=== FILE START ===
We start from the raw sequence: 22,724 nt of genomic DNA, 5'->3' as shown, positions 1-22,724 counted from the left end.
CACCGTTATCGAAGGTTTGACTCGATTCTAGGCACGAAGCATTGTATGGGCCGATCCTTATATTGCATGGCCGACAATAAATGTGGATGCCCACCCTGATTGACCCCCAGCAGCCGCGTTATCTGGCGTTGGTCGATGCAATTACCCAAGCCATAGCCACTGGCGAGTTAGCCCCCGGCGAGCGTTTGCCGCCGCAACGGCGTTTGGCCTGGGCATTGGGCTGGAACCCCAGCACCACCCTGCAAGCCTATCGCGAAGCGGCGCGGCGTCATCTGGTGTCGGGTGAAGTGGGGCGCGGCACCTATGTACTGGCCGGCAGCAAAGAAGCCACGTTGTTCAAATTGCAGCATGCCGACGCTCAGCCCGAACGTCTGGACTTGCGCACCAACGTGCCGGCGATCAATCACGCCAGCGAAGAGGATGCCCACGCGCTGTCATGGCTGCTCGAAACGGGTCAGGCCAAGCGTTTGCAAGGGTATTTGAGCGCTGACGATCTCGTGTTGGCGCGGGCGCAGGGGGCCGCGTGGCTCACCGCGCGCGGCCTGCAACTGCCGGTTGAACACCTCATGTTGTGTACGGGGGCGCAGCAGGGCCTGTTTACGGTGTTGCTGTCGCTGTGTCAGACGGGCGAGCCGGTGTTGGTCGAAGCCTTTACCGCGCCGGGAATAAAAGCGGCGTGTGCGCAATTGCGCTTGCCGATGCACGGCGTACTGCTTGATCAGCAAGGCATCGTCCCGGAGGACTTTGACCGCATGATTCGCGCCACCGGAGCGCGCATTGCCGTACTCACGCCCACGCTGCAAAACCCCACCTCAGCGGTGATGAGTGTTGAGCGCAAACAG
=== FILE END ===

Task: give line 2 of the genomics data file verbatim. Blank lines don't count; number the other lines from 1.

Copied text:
CACCGTTATCGAAGGTTTGACTCGATTCTAGGCACGAAGCATTGTATGGGCCGATCCTTATATTGCATGGCCGACAATAAATGTGGATGCCCACCCTGATTGACCCCCAGCAGCCGCGTTATCTGGCGTTGGTCGATGCAATTACCCAAGCCATAGCCACTGGCGAGTTAGCCCCCGGCGAGCGTTTGCCGCCGCAACGGCGTTTGGCCTGGGCATTGGGCTGGAACCCCAGCACCACCCTGCAAGCCTATCGCGAAGCGGCGCGGCGTCATCTGGTGTCGGGTGAAGTGGGGCGCGGCACCTATGTACTGGCCGGCAGCAAAGAAGCCACGTTGTTCAAATTGCAGCATGCCGACGCTCAGCCCGAACGTCTGGACTTGCGCACCAACGTGCCGGCGATCAATCACGCCAGCGAAGAGGATGCCCACGCGCTGTCATGGCTGCTCGAAACGGGTCAGGCCAAGCGTTTGCAAGGGTATTTGAGCGCTGACGATCTCGTGTTGGCGCGGGCGCAGGGGGCCGCGTGGCTCACCGCGCGCGGCCTGCAACTGCCGGTTGAACACCTCATGTTGTGTACGGGGGCGCAGCAGGGCCTGTTTACGGTGTTGCTGTCGCTGTGTCAGACGGGCGAGCCGGTGTTGGTCGAAGCCTTTACCGCGCCGGGAATAAAAGCGGCGTGTGCGCAATTGCGCTTGCCGATGCACGGCGTACTGCTTGATCAGCAAGGCATCGTCCCGGAGGACTTTGACCGCATGATTCGCGCCACCGGAGCGCGCATTGCCGTACTCACGCCCACGCTGCAAAACCCCACCTCAGCGGTGATGAGTGTTGAGCGCAAACAG